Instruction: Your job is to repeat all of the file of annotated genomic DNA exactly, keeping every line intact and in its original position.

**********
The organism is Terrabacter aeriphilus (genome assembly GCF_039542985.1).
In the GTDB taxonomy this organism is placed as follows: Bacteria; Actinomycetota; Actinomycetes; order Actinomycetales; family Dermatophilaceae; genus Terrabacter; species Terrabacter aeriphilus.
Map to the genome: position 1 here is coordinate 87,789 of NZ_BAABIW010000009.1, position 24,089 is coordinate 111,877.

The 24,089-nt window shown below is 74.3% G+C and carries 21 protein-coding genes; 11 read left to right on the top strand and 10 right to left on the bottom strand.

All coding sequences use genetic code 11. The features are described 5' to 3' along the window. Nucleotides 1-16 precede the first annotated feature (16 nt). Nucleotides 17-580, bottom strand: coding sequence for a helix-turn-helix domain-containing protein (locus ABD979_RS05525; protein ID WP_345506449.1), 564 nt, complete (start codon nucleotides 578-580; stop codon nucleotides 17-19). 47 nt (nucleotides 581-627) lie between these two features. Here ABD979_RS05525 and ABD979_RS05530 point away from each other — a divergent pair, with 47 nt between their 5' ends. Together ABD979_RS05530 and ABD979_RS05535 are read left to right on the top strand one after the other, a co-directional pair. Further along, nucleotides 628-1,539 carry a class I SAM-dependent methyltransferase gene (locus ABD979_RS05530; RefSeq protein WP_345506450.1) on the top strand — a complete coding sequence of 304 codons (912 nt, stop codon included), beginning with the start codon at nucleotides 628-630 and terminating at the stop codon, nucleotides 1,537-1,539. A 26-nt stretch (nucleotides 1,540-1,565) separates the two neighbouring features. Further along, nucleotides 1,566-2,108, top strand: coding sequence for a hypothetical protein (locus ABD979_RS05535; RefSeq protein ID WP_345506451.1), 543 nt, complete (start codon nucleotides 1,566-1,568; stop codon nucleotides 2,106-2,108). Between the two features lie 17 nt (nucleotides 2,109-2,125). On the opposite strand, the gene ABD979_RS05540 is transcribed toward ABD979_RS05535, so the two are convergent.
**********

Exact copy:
The organism is Terrabacter aeriphilus (genome assembly GCF_039542985.1).
In the GTDB taxonomy this organism is placed as follows: Bacteria; Actinomycetota; Actinomycetes; order Actinomycetales; family Dermatophilaceae; genus Terrabacter; species Terrabacter aeriphilus.
Map to the genome: position 1 here is coordinate 87,789 of NZ_BAABIW010000009.1, position 24,089 is coordinate 111,877.

The 24,089-nt window shown below is 74.3% G+C and carries 21 protein-coding genes; 11 read left to right on the top strand and 10 right to left on the bottom strand.

All coding sequences use genetic code 11. The features are described 5' to 3' along the window. Nucleotides 1-16 precede the first annotated feature (16 nt). Nucleotides 17-580, bottom strand: coding sequence for a helix-turn-helix domain-containing protein (locus ABD979_RS05525; protein ID WP_345506449.1), 564 nt, complete (start codon nucleotides 578-580; stop codon nucleotides 17-19). 47 nt (nucleotides 581-627) lie between these two features. Here ABD979_RS05525 and ABD979_RS05530 point away from each other — a divergent pair, with 47 nt between their 5' ends. Together ABD979_RS05530 and ABD979_RS05535 are read left to right on the top strand one after the other, a co-directional pair. Further along, nucleotides 628-1,539 carry a class I SAM-dependent methyltransferase gene (locus ABD979_RS05530; RefSeq protein WP_345506450.1) on the top strand — a complete coding sequence of 304 codons (912 nt, stop codon included), beginning with the start codon at nucleotides 628-630 and terminating at the stop codon, nucleotides 1,537-1,539. A 26-nt stretch (nucleotides 1,540-1,565) separates the two neighbouring features. Further along, nucleotides 1,566-2,108, top strand: coding sequence for a hypothetical protein (locus ABD979_RS05535; RefSeq protein ID WP_345506451.1), 543 nt, complete (start codon nucleotides 1,566-1,568; stop codon nucleotides 2,106-2,108). Between the two features lie 17 nt (nucleotides 2,109-2,125). On the opposite strand, the gene ABD979_RS05540 is transcribed toward ABD979_RS05535, so the two are convergent.